3. Chip designers generally should know what they did, they are very likely to apply (2) on writing their data sheets, follow their recommendations to override (1)
  4. If, after following (1) and (3) you have to debug a nasty problem, make the time and apply (2).

Depending on how the different PCB impedances affect the circuitry connected to every supply pin, an IC or design might be more or less sensitive to decoupling on specific pins and supplies. Current paths to different supplies could have different effects on circuit behavior. Being very generous with decoupling is a rather inexpensive way to ensure that a circuit works on first try. But this is not always the case, see this answer for some details.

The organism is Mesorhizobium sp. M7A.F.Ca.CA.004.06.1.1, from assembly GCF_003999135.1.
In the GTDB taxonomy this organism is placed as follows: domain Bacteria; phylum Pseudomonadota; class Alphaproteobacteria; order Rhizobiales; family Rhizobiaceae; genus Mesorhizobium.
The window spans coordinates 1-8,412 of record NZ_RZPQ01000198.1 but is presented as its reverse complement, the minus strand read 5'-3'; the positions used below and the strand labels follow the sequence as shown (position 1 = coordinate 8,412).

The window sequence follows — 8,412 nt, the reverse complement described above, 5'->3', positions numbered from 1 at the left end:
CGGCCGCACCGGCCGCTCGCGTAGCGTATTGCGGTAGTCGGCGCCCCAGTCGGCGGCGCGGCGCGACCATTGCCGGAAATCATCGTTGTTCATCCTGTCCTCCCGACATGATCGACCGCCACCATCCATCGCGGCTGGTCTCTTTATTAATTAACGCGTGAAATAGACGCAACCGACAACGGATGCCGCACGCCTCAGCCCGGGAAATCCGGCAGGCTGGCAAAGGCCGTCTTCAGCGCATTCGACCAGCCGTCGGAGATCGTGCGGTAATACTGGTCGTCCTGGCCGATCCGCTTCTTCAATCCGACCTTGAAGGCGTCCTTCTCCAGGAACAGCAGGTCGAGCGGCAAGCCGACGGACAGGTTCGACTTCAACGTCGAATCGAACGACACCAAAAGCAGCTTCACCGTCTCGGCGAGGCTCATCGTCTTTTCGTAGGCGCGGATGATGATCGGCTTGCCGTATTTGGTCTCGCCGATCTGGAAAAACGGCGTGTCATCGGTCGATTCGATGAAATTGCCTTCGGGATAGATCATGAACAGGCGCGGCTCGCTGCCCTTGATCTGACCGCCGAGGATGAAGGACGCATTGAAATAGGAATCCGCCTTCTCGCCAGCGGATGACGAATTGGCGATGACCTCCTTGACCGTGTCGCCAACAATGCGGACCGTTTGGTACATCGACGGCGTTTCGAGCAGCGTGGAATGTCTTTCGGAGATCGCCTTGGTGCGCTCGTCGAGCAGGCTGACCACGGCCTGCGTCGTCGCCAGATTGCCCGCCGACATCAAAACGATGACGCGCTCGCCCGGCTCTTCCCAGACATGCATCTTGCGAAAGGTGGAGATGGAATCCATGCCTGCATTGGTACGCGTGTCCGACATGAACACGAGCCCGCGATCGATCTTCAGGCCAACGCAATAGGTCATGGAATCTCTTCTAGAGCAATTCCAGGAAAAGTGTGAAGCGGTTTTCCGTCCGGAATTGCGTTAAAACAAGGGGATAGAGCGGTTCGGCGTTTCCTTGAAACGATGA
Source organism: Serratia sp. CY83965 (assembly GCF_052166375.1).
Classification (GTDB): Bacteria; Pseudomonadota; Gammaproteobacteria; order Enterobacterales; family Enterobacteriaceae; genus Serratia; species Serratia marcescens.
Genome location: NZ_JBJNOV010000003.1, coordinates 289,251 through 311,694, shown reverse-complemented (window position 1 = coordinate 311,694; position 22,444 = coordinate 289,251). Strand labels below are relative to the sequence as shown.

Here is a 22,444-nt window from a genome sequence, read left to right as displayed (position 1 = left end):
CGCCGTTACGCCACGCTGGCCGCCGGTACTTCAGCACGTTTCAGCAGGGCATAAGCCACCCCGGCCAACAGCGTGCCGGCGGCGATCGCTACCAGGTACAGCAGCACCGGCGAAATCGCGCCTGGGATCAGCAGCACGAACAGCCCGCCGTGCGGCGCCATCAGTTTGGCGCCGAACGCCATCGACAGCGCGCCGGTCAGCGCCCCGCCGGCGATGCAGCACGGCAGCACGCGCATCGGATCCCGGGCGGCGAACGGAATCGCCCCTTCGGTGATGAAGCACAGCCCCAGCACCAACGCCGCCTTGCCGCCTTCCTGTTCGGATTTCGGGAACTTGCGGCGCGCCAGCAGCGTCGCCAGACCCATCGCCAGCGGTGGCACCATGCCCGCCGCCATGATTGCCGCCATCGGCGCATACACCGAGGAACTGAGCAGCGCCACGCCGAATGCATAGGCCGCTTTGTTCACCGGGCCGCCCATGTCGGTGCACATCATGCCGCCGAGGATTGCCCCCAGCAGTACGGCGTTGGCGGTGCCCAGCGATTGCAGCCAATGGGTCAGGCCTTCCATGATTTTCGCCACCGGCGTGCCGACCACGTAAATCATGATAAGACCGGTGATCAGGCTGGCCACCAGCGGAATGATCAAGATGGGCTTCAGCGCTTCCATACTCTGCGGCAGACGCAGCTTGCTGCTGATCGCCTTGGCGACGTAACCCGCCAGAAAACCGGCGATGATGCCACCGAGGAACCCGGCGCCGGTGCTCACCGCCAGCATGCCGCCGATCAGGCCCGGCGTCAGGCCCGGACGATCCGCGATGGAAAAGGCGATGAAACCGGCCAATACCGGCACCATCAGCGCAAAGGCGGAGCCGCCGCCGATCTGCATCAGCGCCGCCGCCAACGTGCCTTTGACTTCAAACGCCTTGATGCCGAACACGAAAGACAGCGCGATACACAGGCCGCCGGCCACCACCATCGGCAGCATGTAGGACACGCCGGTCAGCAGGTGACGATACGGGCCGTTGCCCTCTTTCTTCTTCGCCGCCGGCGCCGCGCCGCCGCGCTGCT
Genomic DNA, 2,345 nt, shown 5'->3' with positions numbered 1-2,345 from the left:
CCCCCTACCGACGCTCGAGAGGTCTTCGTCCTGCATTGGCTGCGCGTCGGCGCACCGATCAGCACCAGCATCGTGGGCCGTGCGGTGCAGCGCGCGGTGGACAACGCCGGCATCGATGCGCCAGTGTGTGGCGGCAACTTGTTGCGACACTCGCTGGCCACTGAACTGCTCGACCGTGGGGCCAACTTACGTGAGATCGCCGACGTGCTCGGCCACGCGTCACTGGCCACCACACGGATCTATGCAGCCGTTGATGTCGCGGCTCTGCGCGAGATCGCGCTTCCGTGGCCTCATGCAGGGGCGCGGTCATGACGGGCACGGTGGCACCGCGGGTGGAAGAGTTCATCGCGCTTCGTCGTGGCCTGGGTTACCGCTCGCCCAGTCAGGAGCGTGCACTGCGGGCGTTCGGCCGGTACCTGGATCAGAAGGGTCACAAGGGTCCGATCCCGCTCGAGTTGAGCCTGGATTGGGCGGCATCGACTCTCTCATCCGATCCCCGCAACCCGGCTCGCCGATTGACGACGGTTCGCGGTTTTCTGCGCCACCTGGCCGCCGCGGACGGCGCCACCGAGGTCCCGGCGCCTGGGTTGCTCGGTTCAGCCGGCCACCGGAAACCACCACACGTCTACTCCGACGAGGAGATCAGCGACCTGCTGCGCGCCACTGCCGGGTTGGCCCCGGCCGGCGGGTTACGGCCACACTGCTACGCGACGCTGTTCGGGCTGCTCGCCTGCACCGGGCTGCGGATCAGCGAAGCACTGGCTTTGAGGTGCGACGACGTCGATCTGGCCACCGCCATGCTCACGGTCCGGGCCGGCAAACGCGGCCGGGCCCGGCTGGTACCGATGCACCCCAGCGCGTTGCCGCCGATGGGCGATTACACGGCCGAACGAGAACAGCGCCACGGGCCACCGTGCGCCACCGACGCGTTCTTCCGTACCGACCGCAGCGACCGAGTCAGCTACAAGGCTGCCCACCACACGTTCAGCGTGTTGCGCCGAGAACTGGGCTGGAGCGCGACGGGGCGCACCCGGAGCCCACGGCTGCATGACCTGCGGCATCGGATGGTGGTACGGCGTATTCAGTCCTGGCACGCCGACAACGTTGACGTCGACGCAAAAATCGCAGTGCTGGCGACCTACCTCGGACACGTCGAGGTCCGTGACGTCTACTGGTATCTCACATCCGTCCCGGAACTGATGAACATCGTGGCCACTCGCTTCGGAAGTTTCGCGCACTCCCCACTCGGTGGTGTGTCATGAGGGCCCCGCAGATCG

In some cases there is such thing as too much decoupling. You can actually introduce unwanted resonances on a circuit by using the wrong kind of decoupling. I am just in a middle of a design in which excessive decoupling (due to the use of ceramics for space saving in bulk capacitance) can cause large voltage overshoots on a supply or even large voltage oscillations, bringing dangerous conditions to the circuitry. I had to actually make the decoupling worse (by adding series resistance) to avoid this condition, this is a node that I will pay close attention to when the prototypes come back.

I once had to debug a nasty intermittent problem on a TI power controller that would stop working after a couple of hours, requiring a reset. This took more than a man-month to figure out, and required contacting TI support multiple times. We finally figured out that the problem was really an IC design flaw that imposed an extremely tight ripple tolerance on one specific reference pin, it needed a rather large decoupling capacitor on top of the pin itself, place it just 1mm away (as we had done) and it would cause this problem.